First, we can simplify the problem because we only need to look at the first half of the digits (rounding up if there are an odd number of digits). I will call the first set of digits significant digits and the rest non-significant digits.
This is because the non-significant digits must match the significant digits (in reverse). It is not possible to have another palindrome number with the same leading significant digits and different non-significant digits. The significant digits determine the entire palindrome number.
Now, we just need to come up with an algorithm to generate the nth valid significant digits. This would be easier if we allowed for leading zeros, so we'll come up with the algorithm that allows for leading zeros, then tweak the algorithm.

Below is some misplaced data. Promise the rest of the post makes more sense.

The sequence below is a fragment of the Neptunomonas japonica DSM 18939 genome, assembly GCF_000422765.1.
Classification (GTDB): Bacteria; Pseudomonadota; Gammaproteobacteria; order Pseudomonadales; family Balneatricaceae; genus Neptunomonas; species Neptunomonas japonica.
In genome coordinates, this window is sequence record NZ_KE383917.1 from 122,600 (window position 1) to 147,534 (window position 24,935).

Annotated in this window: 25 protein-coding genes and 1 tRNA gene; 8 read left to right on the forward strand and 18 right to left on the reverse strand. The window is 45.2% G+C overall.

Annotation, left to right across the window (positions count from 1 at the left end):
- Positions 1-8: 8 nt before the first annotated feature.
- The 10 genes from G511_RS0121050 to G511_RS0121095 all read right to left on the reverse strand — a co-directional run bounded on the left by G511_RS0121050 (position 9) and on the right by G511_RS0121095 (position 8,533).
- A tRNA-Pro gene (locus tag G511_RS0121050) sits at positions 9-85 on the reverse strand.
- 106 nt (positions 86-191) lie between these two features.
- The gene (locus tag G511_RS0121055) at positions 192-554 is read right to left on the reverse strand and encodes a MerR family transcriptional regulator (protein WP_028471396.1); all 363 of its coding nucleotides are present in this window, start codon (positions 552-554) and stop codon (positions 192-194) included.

The first few palindromes (significant digits) would be:
- 1: 0000
- 2: 0001
- 3: 0002
- 100: 0099
So we can find the significant digits of the nth number by finding the decimal representation of (n-1).
To tweak the algorithm to work when not allowing leading zeros, we would start with a one as the leading digit:
- 1: 1000
- 2: 1001
- 3: 1002
- 100: 1099
This boils down to finding the decimal representation of (n-1) + 1000 = n + 999 and expanding into a full palindrome:
Example: Find the 113th palindrome of length 9.
- Determine number of digits to look at: Round up(9 / 2) = 5 --> only look at first 5 digits.
- Find number to add to get rid of leading zeros: 10^(5-1) = 10000
- Use formula: (113 - 1) + 10000 = 10112
- Expanded into palindrome: 101121101
On a side note, this algorithm could also be generalized to finding the nth palindrome of any ordered set of symbols (or alphabet).
Given: finding palindrome number n , palindrome has m symbols as digits , there are p symbols (10 symbols in decimal)
- Let q = ceiling(m / 2)
- Let offset = p ^ (q - 1)
- Let number = (n - 1) + offset
- Let answer be number expanded as a palindrome